- Series: MIT Press
- Paperback: 281 pages
- Publisher: The MIT Press (August 11, 2003)
- Language: English
- ISBN-10: 0262692996
- ISBN-13: 978-0262692991
- Product Dimensions: 6 x 0.8 x 9 inches
- Shipping Weight: 13.8 ounces (View shipping rates and policies)
- Average Customer Review: 3.3 out of 5 stars See all reviews (16 customer reviews)
- Amazon Best Sellers Rank: #2,500,694 in Books (See Top 100 in Books)
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Leonardo's Laptop: Human Needs and the New Computing Technologies (MIT Press)
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[A] very useful book...(First Monday Reviews)
[I]t's easy...to get caught up in the author's techno-Utopian vision of a world hotwired to serve its populace.(ComputerUser.com)
...Schneiderman is blessed with an engaging writing style and the ability to make this material interesting and lively.(Modbee.com)
This book is an inspiration, a must read.(International Journal of Human Computer Interaction)
This book will change the way you think about web design.(Web Reference)
This is an eloquently written and visionary book.(The Rational Edge)
Who should read Leonardo's Laptop? Everyone who cares about mankind, technology, and the future.(SAP Design Guild)
My favourite sentence in this book is 'easy to say, but tough to do.' Ben Shneiderman addresses many of the key issues in creating powerful tools that empower and liberate users. By comparison with a bygone age, and a true polymath (Leonardo), Ben puts his finger on how specialised and compartmentalised our thinking has become. I can't help feeling that if everyone were to read this book we would have a lot less technology and interface induced grief. Definitely one for the pocket and desk and not the bookshelf.(Peter Cochrane, Co-Founder, ConceptLabs California)
A lot of people talk about a new wave of innovation driven by human need, rather than by technology, but Ben Shneiderman is actually doing the innovating. This timely book is about the new ways technology will help us mobilise human agency, not replace it.(John Thackara, First Perceptron, Doors of Perception)
About the Author
Ben Shneiderman is Professor of Computer Science and Founding Director (1983--2000) of the Human-Computer Interaction Laboratory at the University of Maryland, College Park.
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Top customer reviews
There has definitely been growth in user-centric computing and a corresponding growth in interest in user-centric design in computing (which I agree is a good thing), but the trend started in the 80's with introduction of the PC and accelerated with the introduction of the Web in the 90's, so it's not really all that "new". And the "old computing", i.e., the more technical world of hardware-oriented system infrastructure development isn't going away just because user-driven computing is growing in popularity. Quite the contrary. Old computing provides a necessary platform for new computing and the latter makes the former even more important. It takes a lot of software and network engineering to make the "new computing" experience possible.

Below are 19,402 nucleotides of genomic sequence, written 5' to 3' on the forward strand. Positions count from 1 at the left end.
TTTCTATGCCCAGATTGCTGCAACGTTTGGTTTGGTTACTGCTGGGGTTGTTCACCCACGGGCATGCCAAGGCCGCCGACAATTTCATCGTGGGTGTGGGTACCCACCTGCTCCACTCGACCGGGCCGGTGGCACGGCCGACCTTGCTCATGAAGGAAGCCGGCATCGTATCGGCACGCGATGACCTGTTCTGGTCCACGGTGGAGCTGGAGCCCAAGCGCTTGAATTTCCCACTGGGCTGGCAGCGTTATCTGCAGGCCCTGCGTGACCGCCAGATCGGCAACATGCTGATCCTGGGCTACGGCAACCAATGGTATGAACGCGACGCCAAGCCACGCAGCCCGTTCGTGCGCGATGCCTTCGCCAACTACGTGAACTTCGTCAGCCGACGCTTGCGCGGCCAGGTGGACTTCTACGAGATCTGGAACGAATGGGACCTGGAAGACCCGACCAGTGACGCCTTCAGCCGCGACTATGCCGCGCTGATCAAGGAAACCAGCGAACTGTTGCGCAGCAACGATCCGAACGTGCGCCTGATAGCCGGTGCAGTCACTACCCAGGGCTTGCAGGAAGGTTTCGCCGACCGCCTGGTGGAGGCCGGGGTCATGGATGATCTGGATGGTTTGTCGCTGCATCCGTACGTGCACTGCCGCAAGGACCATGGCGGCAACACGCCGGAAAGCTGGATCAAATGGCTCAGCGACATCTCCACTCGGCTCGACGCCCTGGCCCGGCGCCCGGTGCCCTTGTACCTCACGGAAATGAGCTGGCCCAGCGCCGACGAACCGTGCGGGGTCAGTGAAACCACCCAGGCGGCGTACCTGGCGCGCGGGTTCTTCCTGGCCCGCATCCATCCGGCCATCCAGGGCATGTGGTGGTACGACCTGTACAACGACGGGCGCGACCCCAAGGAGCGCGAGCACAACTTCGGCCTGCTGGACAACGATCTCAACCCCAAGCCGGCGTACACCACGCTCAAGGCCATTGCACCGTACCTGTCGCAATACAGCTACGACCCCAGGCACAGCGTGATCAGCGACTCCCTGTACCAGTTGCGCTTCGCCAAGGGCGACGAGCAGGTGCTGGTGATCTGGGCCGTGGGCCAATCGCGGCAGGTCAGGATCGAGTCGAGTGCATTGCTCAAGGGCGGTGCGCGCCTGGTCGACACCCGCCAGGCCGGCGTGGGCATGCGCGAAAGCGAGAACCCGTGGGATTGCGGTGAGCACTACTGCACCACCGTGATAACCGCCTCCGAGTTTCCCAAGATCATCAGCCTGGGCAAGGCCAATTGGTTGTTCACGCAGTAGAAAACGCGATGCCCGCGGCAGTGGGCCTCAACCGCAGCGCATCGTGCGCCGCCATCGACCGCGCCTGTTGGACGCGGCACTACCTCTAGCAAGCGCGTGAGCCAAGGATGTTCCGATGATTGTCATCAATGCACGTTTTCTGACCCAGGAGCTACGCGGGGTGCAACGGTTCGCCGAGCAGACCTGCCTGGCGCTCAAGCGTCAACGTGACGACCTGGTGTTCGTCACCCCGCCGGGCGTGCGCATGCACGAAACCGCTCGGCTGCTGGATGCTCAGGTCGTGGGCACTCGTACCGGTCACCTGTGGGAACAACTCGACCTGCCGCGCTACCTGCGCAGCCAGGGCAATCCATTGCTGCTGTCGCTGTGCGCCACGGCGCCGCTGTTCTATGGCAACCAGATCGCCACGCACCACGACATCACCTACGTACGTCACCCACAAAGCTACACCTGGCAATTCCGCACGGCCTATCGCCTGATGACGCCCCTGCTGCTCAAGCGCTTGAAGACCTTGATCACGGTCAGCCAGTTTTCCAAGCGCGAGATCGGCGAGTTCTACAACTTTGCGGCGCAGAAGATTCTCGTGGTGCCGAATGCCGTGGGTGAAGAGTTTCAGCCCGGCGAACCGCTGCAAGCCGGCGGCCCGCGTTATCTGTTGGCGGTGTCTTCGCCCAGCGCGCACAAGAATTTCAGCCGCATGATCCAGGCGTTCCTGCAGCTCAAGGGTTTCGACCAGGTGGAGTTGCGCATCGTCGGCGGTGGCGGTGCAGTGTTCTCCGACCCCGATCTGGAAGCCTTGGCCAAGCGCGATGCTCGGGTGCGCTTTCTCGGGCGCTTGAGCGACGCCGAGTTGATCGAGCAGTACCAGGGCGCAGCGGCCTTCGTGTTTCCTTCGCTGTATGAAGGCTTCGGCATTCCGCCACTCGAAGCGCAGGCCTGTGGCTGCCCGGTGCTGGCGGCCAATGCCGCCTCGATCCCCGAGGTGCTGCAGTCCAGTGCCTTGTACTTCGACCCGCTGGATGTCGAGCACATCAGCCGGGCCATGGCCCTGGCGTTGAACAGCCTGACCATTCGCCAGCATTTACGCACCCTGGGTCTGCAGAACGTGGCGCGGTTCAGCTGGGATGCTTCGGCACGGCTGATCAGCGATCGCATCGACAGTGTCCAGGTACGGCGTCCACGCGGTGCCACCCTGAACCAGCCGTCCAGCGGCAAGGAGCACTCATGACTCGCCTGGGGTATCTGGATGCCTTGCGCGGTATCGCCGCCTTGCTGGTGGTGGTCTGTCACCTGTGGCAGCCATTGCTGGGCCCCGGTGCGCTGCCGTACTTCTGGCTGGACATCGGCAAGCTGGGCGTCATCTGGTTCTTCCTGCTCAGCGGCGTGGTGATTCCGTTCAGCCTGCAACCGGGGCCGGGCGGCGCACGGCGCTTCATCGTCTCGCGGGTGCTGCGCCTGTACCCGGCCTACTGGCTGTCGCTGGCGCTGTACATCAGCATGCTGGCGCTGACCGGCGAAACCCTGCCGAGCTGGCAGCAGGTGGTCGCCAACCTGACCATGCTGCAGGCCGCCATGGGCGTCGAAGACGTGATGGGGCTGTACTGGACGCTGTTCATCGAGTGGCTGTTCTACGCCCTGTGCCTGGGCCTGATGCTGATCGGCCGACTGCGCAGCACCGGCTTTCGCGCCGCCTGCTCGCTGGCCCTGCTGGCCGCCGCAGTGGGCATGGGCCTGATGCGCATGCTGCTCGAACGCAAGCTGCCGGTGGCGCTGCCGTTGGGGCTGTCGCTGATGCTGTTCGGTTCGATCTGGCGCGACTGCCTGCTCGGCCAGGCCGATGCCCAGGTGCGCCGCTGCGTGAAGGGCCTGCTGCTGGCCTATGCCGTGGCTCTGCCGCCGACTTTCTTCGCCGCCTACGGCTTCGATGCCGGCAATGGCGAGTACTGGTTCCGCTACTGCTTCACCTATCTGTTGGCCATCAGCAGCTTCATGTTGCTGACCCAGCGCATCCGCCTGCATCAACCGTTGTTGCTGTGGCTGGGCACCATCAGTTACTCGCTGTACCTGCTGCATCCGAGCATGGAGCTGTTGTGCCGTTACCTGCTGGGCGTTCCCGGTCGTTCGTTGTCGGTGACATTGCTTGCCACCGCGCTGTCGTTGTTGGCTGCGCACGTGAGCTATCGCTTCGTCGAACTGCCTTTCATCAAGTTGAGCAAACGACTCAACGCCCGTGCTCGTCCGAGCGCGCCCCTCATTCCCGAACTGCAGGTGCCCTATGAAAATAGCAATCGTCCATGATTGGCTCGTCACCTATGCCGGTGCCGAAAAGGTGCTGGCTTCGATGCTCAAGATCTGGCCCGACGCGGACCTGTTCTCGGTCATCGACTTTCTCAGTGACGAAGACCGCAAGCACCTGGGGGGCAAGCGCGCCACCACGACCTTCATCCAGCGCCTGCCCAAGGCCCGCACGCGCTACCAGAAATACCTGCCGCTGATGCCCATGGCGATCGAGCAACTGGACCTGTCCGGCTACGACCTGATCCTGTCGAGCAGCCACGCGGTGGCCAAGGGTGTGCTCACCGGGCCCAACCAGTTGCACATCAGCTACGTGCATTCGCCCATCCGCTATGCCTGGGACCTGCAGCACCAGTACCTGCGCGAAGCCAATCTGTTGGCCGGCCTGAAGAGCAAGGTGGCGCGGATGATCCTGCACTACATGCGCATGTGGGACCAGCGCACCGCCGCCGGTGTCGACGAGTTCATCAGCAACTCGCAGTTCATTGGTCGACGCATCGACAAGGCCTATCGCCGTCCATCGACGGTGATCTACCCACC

The author also jumps on the bandwagon of AI-bashing, claiming that the quest for machine intelligence is dead and is being replaced by human intelligence extension. The Turing Test notwithstanding, extending human capability has been the quest of most of AI research all along, and it's been quite successful (neural nets, fuzzy logic, expert systems, natural language understanding, computer games, search techniques, robotics, etc.). A few AI researchers are trying unsuccessfully to create HAL (and learning from the experience), but most are trying to create useful tools to empower humans and they're generally succeeding.
The book contains some interesting reflections on changes taking place in computing, but doesn't provide anything substantially new in terms of perspective.
This book offers a model, the same process of Leonardo's thought - COLLECT, RELATE, CREATE, DONATE. (CRCD) Clearly, this process has unlimited applications and Shneiderman highlights education, commerce, medicine and of course government, itself, sa varied spectrum of political ramifications. Most computer users master the technical side. Shneiderman reminds us that if we just stop for a moment, in the imaginative Renaissance spirit of "virtue" or his modern model CRCD, this technical tool can benefit various aspects of social living. Leonardo did not have this opportunity yet,because he well understood the human condition, we still positively enjoy his legacy. Shneiderman's model serves this same inspiration in today's world. Since the computer is here to stay, let's use it well!
Most recent customer reviews
I really dislike this book. At first, I was looking forward to reading it.Read more